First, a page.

If you are new to homeschooling you might hear people talk about the different types of homeschooling. In the beginning it can be overwhelming especially when you have no idea what they are talking about. To help you understand homeschool lingo, let me explain the 6 main types of homeschooling.
Traditional homeschooling is the closest to traditional schooling. Most people start with this approach as this is closest to what they are used to. Traditional homeschooling is also sometimes called “school at home” and is in a way a replication of the conventional schooling system at home.
Traditional homeschooling means you have an all-in-one curriculum covering every subject per grade as it is done in the school system. Usually learning happens according to a fixed schedule and some people like to create a school area or school room where all teaching takes place.
Many people move away from this approach as they become more confident with homeschooling but it is a good place to start
Eclectic homeschooling is an individualized approach towards each child and each subject. With this approach you take into consideration your child’s individual learning style, strengths and interest and choose subject material according to your child’s needs.
Following this approach you will use a variety of different educational methods and resources. There is no gold standard as each family’s resources and methods will be different. While it might sound overwhelming, it is believed that most homeschool families use this approach or variations of it.
The classical approach is to teach and learned based on a three-part process of training the mind (the trvium). The overall goal of the classical approach is to teach children to think for themselves.
The learning process moves children through their own state of development. They learn skills when they are mentally and developmentally ready for it.
The three main stages of learning are:
Concrete learning (grammar stage) – The Grammar stage is the foundation with lots of memorization and repetition.
Critical learning (logic stage) – The Logic stage is around the fifth grade when kids are ready to ask more questions and get introduced to logical thinking.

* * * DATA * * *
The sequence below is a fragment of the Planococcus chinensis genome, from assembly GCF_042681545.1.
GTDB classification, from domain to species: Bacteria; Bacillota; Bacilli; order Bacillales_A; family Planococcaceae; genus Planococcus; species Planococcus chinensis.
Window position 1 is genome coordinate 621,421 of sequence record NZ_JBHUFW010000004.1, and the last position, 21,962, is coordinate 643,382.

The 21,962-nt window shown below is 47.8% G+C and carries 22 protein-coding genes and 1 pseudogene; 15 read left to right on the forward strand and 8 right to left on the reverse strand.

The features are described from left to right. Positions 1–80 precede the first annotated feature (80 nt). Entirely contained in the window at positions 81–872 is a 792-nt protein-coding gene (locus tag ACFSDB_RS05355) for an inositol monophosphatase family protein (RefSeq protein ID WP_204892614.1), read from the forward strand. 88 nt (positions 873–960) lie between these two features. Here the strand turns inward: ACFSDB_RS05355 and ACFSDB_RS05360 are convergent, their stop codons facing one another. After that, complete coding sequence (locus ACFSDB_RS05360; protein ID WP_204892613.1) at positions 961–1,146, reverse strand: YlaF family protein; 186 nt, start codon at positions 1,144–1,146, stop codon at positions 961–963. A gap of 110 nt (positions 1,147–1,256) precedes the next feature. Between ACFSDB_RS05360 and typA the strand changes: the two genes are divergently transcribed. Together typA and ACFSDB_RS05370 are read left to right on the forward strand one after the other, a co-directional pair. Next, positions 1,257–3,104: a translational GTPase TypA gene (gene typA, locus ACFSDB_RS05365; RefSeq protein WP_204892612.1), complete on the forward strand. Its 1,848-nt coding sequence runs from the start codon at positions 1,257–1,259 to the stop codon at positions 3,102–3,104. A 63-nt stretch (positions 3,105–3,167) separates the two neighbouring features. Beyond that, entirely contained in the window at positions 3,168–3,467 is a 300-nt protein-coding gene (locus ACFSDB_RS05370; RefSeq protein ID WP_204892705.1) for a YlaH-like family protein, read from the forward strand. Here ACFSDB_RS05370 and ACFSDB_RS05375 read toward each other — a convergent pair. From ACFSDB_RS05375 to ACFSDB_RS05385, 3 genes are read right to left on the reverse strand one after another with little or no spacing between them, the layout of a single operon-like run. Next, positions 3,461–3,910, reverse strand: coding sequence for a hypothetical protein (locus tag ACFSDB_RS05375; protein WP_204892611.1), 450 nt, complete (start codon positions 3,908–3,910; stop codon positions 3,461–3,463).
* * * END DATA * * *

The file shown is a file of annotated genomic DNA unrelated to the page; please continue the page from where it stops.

Abstract learning (rhetoric stage) – In the Rhetoric stage, the foundation and critical thinking learned from the previous two stages are put together. Your child is now ready to reason their opinion through debate or use persuasive writing.
Charlotte Mason was a British author and teacher. Her philosophy about education was to teach the whole child, not just the mind. According to Charlotte Mason, education is “an atmosphere, a discipline, a life”.
She believed in reading high-quality literature (living books) out loud. Living books teaches through story telling in an engaging way. Instead of trying to learn boring facts, you learn through imagination.
Mason also believed learning means to spend plenty of time outdoors while exploring nature. She also put a heavy emphasis on developing appreciation for art, music and nature.
The learning process involves a lot of journaling, narration, dictation and copy work.
Unit studies are a deep focus on one topic at a time. All other subjects gets connected into this one topic. This is a great method for kids with special interests.
This gives you the opportunity to master a specific topic while using various methods of learning for different subjects. If your kid is interested in horses (yes, we did this one), you can let your child practice handwriting through writing down different breeds of horses or practice reading through reading a horse story. Study the anatomy of a horse for science.
I am sure you get the picture.
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Unschooling focuses on the child’s interest. There are no class schedule, no assignments and no tests. No defined curriculum is used and your child is trusted to gain knowledge organically.
In our journey, we tried most of the above methods and eventually settled on unschooling and are loving it. Unschooling is an active learning process for your child who learns through an experimental process rather than somebody actively teaching. As a parent you are a facilitator. You are there to assist when needed but also need to stay out of the way and not try to force learning. (This is harder than it sounds.)
There are more homeschooling methods like Roadschooling, Worldschooling, Montessori, Waldorf and more. One is not necessarily better than the other. The best method is the method that works for you and your children.
Thank you for reading this article and enjoy your homeschooling journey while building a stronger life.